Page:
3. Work out the key of the first chord (may be one note only) and then use its basic scale frequencies until a new fundamental indicates a key change. Future scale frequencies will be based on this scale until the next change. Each change will be based on the previous key, so that it is possible after several changes to return to the same key but NOT the same frequency.

4. The same as 3, but with a small factor to keep dragging the frequency back to the starting scale. A change of only 10% of the discrepancy towards the equitempered scale for each chord would prevent the discrepancy from growing to significant levels.

5. Use the frequency of the note in the scale of itself. This is the same as defining each key to be a frequency ratio of 3/2 to adjacent keys. Adjacent keys means keys with one more or less sharps or flats. The frequencies for the notes in the octave from middle C would be:-

C Db D Eb E F 264.0000 278.1234 297.0000 312.8889 334.1250 352.0000 F#/Gb G Ab A Bb B 370.8313/375.8906 396.0000 417.1852 445.5000 469.3333 501.1875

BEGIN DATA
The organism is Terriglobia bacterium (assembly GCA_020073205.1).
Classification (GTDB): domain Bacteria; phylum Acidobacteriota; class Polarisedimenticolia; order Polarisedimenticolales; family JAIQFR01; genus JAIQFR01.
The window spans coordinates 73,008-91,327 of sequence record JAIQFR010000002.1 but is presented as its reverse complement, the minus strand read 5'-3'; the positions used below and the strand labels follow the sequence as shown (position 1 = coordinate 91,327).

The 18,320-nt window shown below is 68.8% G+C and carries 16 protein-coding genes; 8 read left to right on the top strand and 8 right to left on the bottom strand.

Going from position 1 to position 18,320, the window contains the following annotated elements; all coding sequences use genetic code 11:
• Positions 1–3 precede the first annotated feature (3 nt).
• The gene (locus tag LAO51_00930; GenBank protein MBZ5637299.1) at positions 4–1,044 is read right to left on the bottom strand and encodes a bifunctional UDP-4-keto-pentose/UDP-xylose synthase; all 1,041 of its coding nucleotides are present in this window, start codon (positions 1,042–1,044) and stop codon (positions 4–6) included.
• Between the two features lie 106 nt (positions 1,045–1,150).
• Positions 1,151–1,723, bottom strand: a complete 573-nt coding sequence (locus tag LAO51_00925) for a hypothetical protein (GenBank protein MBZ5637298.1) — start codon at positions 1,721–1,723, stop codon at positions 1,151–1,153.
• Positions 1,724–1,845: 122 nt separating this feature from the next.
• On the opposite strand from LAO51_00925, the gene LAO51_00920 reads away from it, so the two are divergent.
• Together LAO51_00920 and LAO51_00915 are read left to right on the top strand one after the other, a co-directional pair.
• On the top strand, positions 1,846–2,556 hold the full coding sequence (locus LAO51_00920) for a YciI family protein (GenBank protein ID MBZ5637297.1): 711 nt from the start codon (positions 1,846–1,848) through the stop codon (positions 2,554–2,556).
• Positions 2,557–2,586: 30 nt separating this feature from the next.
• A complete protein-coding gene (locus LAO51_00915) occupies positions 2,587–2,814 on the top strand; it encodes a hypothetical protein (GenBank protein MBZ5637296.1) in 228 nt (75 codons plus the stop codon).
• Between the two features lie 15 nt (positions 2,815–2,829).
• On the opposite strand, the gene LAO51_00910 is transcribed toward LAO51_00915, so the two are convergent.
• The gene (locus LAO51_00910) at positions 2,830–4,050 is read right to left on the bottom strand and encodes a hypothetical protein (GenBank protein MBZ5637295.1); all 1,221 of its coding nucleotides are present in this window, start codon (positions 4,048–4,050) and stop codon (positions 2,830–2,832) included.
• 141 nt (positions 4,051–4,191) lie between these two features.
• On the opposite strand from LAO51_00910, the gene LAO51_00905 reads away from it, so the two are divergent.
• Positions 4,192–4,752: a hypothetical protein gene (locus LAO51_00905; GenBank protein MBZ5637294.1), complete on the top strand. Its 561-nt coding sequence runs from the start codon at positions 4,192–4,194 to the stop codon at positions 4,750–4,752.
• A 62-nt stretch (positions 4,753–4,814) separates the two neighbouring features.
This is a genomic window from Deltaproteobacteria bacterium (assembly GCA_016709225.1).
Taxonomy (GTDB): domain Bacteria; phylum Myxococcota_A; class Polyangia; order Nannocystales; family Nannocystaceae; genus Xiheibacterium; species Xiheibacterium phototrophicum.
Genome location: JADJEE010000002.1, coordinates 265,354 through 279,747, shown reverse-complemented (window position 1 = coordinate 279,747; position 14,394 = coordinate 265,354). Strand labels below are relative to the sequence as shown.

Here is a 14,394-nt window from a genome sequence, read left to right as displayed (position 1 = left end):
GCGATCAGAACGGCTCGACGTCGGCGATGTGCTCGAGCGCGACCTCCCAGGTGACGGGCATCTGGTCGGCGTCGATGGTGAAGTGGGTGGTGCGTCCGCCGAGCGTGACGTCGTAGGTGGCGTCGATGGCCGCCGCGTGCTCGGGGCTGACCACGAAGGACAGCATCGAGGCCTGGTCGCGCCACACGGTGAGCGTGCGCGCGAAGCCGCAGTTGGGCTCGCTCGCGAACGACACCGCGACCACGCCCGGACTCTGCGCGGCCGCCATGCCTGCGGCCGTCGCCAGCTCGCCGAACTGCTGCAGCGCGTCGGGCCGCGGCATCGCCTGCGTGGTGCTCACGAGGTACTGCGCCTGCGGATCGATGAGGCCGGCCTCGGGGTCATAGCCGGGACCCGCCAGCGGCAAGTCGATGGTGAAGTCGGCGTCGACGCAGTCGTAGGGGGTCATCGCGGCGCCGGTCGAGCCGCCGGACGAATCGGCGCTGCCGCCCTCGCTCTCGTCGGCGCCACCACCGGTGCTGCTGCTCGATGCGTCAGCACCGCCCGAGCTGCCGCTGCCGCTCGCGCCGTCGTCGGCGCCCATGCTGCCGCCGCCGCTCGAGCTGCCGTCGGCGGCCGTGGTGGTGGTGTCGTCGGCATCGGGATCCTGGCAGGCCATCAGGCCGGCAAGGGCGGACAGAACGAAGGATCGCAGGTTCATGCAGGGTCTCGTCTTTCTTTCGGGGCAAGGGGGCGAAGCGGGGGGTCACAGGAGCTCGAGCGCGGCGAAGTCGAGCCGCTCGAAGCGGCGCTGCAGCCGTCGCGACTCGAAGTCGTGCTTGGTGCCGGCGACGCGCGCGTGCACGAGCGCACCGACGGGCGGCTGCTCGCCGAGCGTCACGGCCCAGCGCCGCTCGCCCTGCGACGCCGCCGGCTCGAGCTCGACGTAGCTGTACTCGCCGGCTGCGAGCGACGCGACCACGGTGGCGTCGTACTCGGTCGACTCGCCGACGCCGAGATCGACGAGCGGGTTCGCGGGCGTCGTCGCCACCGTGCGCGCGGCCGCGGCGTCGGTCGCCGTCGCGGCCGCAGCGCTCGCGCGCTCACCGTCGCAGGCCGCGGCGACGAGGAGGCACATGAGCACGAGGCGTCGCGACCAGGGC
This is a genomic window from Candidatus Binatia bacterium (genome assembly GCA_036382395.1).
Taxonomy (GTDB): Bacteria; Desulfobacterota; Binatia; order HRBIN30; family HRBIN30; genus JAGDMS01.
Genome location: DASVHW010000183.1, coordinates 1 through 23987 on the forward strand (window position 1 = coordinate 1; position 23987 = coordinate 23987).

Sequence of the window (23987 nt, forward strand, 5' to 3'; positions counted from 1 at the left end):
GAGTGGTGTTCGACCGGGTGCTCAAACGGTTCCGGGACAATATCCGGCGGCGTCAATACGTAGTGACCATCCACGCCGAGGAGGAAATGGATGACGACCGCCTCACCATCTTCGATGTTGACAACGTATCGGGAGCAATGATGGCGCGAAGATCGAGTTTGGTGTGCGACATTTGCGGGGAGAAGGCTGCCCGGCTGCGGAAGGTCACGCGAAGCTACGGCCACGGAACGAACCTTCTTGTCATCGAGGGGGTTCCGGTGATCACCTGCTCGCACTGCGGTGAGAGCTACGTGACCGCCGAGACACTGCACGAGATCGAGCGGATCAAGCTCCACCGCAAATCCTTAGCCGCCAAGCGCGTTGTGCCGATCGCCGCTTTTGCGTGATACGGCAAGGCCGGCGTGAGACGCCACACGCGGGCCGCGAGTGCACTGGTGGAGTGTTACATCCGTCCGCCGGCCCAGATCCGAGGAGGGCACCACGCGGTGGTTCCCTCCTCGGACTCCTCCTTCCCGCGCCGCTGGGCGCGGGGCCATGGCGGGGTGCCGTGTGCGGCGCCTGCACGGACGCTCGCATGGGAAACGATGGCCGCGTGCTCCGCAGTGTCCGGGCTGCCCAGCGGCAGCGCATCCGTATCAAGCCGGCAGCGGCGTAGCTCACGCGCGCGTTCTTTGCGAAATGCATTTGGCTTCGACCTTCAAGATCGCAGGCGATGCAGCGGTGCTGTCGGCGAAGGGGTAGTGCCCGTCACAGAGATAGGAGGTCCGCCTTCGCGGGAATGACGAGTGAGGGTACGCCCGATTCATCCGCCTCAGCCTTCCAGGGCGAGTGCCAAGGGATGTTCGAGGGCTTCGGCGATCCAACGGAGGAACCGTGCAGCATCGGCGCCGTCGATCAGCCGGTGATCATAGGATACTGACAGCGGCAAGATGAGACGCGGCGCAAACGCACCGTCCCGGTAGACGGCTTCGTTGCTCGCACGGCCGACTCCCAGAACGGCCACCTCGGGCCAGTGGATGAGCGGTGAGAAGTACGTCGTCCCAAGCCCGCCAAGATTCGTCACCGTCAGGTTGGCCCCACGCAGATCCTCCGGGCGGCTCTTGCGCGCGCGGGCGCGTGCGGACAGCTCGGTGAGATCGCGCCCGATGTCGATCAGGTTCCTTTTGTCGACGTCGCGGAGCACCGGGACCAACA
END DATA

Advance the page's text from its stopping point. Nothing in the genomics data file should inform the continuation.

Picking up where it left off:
1.Calculate only mode on.

2.Calculate only mode off.

Both these commands should ideally apply to the channel issued on. Initially they may need to be implemented by system exclusive command, but they should ideally be incorporated into the MIDI specification.

Chord A-C-D G-C-D F-C-D Ratios 6-7-8 6-8-9 6-9-10If C had the same frequency in each of the above examples, then D would be a frequency of 64/63 in the first and 80/81 in the third relative to the middle example. These are the two most common variations of any note, and are noticeable, being about a quarter of a semitone.

1. Equitempered scale. This would cause the keyboard to play notes of the frequency normally used now for all keyboards.

2. Set Key. This setting would take the first note played as the key to remain in, and use just intonation for that key.

3. Automatic. This setting would fully enable the features of this invention, automatically calculating the frequencies of all notes.

The piano (or other instrument) would still have the same electronics as described above for an electronic keyboard. It would also have pickups for each key to know what notes are played. Each string (or set of strings for one note) would have an adjustable stop near one end that was controlled by stepping motor to vary the effective length of the string (much like a human finger on a violin or guitar). The string would be sounded by the normal mechanism in the normal way. This device would also allow such effects as tremolo on a piano! There may well be problems to overcome in terms of wear on the string.

The detailed calculations for two small examples follow.